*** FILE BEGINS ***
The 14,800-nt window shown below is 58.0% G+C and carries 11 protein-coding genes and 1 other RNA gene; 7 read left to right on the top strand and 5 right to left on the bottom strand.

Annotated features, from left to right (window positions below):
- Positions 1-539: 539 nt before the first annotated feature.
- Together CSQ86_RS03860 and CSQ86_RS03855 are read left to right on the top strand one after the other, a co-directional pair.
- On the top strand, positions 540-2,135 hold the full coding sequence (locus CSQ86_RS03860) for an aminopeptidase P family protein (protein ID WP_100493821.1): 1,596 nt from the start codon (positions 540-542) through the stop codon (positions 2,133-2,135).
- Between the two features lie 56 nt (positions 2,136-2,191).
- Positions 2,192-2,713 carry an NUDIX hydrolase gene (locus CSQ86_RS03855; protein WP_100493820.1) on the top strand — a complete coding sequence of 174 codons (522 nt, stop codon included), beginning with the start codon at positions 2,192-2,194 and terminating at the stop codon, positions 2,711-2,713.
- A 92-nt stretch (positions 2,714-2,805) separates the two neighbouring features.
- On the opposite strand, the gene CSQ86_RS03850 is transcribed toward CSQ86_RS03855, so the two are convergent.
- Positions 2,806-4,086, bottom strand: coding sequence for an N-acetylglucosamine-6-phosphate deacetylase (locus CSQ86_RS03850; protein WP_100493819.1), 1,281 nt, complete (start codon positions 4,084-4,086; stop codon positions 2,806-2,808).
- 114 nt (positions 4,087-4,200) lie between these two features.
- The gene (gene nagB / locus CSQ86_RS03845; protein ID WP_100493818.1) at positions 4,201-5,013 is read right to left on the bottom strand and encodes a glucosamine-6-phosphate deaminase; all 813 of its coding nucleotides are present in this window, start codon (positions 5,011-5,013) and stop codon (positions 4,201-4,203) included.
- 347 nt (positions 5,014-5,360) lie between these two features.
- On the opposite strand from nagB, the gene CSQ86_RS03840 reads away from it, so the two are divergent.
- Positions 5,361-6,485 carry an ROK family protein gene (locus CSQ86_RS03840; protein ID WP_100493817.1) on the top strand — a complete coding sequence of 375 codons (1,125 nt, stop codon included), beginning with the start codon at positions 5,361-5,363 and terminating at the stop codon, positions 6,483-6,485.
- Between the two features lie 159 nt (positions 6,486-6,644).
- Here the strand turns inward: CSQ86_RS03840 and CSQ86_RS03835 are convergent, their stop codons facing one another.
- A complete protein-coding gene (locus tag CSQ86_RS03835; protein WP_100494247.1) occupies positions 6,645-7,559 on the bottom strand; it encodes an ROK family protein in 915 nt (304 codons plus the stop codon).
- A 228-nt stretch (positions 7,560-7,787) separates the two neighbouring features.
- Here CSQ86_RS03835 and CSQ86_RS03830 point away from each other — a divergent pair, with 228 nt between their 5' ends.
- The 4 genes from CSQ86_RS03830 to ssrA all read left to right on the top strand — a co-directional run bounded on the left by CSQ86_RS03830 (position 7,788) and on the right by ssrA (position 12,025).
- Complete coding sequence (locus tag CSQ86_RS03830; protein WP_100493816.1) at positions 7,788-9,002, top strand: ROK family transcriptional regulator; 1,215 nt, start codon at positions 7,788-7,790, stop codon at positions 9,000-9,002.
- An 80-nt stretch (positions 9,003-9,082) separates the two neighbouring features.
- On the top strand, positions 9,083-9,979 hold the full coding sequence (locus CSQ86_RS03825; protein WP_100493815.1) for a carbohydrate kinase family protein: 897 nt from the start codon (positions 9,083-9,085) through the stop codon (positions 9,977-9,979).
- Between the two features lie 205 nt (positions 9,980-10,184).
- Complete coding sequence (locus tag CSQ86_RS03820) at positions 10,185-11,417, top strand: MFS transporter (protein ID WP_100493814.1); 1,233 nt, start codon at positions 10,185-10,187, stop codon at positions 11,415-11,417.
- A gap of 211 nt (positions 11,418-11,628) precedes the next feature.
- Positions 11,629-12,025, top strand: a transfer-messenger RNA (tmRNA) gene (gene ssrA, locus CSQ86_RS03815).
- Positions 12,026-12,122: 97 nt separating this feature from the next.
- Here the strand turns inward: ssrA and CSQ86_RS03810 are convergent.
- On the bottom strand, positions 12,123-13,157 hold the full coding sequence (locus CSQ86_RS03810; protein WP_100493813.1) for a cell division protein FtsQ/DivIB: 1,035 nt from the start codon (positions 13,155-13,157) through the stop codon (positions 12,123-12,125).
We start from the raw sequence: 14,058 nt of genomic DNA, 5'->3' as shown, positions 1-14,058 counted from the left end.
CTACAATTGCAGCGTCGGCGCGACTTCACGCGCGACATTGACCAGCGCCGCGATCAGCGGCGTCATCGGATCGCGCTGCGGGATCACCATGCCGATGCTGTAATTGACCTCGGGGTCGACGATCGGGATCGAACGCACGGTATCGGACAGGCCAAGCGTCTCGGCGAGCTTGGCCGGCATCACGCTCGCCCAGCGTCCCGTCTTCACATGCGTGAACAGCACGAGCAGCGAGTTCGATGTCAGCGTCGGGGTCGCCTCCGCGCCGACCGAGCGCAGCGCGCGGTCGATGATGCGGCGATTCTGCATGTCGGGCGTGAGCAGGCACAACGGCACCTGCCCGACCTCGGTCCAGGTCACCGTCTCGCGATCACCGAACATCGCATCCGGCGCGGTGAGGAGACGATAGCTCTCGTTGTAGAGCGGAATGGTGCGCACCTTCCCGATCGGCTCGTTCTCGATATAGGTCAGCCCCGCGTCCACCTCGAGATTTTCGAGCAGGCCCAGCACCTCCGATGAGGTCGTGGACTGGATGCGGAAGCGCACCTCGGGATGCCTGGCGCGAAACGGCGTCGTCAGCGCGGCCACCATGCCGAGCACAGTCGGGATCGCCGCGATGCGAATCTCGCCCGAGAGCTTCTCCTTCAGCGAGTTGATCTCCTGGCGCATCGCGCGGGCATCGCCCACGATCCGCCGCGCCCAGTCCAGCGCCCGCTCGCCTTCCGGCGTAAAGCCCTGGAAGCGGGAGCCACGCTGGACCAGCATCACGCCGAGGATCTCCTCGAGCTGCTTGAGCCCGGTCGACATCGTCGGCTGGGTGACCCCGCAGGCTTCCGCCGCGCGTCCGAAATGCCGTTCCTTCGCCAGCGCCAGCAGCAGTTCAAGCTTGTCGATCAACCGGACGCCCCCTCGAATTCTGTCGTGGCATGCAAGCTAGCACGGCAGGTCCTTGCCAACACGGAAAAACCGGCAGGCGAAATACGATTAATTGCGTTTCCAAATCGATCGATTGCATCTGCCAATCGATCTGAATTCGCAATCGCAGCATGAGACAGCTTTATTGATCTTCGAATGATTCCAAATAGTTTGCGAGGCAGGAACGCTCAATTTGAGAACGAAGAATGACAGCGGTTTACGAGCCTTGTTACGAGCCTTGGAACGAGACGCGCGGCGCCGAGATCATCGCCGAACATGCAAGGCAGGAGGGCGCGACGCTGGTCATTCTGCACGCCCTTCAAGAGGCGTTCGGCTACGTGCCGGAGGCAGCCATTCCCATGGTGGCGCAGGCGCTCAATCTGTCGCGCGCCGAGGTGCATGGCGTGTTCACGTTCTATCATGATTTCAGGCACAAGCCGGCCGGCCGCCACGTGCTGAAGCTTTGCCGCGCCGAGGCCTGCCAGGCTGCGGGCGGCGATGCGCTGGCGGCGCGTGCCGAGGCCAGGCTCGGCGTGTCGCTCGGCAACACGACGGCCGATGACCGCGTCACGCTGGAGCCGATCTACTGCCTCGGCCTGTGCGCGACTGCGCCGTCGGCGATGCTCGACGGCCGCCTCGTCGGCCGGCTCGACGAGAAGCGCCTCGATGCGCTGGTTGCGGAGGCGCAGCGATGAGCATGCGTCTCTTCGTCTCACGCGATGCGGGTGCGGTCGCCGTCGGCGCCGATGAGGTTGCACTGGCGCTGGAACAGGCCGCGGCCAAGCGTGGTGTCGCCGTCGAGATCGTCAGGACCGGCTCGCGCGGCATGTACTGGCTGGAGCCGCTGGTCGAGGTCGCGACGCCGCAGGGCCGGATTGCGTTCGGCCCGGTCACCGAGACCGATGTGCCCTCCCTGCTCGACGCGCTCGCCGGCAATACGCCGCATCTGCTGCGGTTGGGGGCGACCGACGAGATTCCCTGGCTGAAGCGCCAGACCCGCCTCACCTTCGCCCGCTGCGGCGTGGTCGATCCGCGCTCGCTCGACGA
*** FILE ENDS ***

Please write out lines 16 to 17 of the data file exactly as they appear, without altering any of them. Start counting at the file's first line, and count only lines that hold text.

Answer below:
- Between the two features lie 159 nt (positions 6,486-6,644).
- Here the strand turns inward: CSQ86_RS03840 and CSQ86_RS03835 are convergent, their stop codons facing one another.